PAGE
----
It is a good idea to photocopy the translated letter onto the back of the original letter so that a family receives both versions.
Google Docs and Word both have built in translation tools that can be used to translate school communication.
Here is a tutorial on how to use the translation tool in Google Docs to communicate with families.
* If using Microsoft Word
- Type up your document
- Select Review in the menu bar
- Select translate
- Select Choose Translation Language
Information simply translated from English to another language will work for some but not for all.
Be mindful of the literacy levels of the recipient when translating documents.
School Polices/ DES Guidance may need to be simplified before translating in order for families to access.
Inclusion Europe have an Easy-to-read checklist I find useful to make sure information is easy to read before translating.
Say Hi Translate is a great free app to translate text, WhatsApp, Viber or facebook messenger.
Translated written material will not work for all.
Some families will require Audio Clips/ Voice-Over versions of documents.
Reach out and connect with EAL Learner families, community groups or organisations to source trusted reliable native speakers you can call on as and when needed.
We get great support from the Afghan community and the Imam for our Pashto students and their families.
Set families and learners up with the right tools
Host tech training sessions to help families and learners familiarise themselves with the technology, apps and extensions needed to better improve communication and support learning.
Promote, model and demonstrate the use of effective digital tools and allow time for families and students to practice.
Make sure necessary apps and extensions are downloaded on phones, tablets and laptops.
Show learners and families how to hotspot devices and use phone data in homes where Wi-Fi is an issue.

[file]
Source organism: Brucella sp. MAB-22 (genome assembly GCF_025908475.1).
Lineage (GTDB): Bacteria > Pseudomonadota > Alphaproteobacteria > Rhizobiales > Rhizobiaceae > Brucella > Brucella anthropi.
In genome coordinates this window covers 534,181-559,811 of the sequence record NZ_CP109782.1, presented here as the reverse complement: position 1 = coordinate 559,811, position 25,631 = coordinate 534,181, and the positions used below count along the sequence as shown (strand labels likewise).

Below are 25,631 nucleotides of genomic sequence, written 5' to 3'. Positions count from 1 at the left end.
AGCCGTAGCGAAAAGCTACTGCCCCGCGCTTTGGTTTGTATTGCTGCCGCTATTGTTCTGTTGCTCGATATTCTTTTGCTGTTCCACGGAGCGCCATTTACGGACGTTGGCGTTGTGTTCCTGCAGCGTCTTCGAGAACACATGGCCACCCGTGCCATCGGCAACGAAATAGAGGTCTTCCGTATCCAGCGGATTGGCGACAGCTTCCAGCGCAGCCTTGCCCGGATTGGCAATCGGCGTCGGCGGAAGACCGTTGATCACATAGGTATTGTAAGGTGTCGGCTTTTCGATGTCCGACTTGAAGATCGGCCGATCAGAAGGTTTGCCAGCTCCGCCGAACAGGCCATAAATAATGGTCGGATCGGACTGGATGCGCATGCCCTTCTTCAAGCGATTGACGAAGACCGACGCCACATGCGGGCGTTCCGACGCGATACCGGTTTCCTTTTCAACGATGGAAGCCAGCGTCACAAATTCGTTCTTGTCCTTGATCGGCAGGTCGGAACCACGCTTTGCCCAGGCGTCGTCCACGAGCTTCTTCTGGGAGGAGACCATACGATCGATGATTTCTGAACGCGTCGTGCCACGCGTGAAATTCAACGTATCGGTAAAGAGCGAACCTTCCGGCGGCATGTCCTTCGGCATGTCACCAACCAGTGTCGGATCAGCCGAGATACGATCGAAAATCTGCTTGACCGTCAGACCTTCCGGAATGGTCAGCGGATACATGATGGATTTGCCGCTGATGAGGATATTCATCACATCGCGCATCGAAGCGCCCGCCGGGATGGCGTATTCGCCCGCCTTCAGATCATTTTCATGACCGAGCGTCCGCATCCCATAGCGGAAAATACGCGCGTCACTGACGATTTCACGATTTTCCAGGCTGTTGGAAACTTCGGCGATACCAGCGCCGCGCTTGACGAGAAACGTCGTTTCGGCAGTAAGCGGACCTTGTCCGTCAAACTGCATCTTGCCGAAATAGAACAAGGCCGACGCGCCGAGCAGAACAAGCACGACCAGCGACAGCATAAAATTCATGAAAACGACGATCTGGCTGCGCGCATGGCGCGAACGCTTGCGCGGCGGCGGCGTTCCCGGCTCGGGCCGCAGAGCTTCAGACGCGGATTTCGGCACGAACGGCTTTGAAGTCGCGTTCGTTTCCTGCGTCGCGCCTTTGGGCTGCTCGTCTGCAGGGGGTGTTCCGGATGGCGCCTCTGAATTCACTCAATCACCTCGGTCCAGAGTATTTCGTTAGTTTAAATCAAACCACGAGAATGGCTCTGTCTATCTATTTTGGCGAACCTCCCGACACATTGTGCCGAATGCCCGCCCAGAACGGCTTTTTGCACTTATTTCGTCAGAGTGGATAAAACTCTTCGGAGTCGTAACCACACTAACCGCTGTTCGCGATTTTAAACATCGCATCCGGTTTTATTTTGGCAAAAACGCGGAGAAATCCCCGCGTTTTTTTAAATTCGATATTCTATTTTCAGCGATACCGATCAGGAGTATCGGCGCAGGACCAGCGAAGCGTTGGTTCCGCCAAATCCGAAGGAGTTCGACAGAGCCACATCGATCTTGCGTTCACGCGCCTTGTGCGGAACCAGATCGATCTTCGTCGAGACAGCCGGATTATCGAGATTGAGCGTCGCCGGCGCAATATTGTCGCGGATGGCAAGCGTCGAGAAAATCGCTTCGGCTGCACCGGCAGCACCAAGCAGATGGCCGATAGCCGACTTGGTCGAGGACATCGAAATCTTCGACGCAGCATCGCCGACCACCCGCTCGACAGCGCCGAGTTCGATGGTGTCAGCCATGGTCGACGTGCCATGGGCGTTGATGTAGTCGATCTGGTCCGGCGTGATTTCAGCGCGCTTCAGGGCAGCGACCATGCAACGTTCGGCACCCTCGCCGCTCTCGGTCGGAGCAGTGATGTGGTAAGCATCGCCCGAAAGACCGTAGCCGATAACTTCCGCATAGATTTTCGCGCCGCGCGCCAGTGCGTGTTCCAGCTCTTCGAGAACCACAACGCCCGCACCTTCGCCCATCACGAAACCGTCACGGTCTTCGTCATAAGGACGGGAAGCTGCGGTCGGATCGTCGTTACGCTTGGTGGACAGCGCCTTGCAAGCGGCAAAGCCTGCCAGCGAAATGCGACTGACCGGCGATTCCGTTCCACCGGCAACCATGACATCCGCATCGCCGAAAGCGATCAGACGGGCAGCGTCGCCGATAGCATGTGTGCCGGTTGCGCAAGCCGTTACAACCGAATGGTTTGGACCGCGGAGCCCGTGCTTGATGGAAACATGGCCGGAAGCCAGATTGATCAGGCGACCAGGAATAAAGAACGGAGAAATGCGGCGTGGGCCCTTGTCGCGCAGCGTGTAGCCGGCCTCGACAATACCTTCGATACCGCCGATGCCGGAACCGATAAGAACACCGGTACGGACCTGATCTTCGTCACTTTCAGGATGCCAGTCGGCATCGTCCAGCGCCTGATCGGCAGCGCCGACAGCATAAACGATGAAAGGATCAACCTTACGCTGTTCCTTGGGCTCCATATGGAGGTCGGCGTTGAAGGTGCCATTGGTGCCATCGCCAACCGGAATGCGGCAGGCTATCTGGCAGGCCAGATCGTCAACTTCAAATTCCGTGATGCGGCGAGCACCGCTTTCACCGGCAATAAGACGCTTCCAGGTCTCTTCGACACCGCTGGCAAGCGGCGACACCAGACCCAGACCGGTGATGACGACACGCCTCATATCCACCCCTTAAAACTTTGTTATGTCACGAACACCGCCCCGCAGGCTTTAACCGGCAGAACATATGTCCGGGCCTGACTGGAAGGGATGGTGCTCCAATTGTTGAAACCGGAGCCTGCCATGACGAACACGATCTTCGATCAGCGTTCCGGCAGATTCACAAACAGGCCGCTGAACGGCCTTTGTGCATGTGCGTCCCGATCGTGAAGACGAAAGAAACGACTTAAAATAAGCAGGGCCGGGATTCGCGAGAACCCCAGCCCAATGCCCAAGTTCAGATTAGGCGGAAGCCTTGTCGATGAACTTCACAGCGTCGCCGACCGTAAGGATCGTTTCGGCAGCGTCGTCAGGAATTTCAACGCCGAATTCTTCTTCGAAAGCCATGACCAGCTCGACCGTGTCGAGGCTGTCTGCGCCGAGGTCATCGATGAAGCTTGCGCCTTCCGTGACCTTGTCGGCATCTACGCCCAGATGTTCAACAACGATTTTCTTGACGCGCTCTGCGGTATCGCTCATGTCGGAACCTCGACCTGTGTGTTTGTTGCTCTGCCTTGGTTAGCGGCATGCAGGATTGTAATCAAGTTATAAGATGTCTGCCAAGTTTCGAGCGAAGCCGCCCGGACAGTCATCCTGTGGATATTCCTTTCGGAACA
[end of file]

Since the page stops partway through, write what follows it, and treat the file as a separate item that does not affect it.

This can be done remotely if needed through the use of home language 'Tech buddies' via Google Meet or prerecorded using Explain and share screenshots.
Download necessary apps and extensions on any device being loaned by the school.
If necessary schools can gift 'phone credit' to learners to ensure access to online materials.
Parent- Teacher Meetings
Address barriers to parental involvement in Parent-Teacher Meetings.
Work schedules, limited transportation, and lack of childcare can prevent participation.
Recognise that financial security may be a primary concern.
When planning school events and scheduling parent meetings, make a deliberate effort to make them accessible to all families.
Offer multiple Parent-Teacher Meeting time slots or make a home visit instead.
Language can also be one of those barriers.
Meeting with 9/10 teachers can be a daunting experience.
Invite families to meet with the EAL Coordinator the first time the attend a parent-teacher meeting.
Gather information from subject teachers in advance and prepare visual feedback.
Here is a sample Visual Feedback form from the EANI toolkit teachers can adapt.
A similar form can be used when sending Christmas/Summer reports.
Once famiies are familiar and comfortable with attending parent-teacher meetings teachers can use the free Microsoft Translator app to set up a real time multilingual parent-teacher meeting.
List of languages supported available here
Reach out to families in their native language and invite them to a live, translated parent-teacher meeting using the Translator app.
Microsoft even provided pre-translated letters explaining how parents can download the app from their phone or device and join a conversation!
Download pre-translated letters here
Information Evenings and other School Events
The Microsoft Translator app can be used to provide real time translation and live captioning during information evenings.
Microsoft PowerPoint , Google Meet and Zoom also provide live captioning and translated subtitling of a presenter’s notes in many languages including English.
These subtitles enable families of EAL learners to follow along with information sessions and school presentations.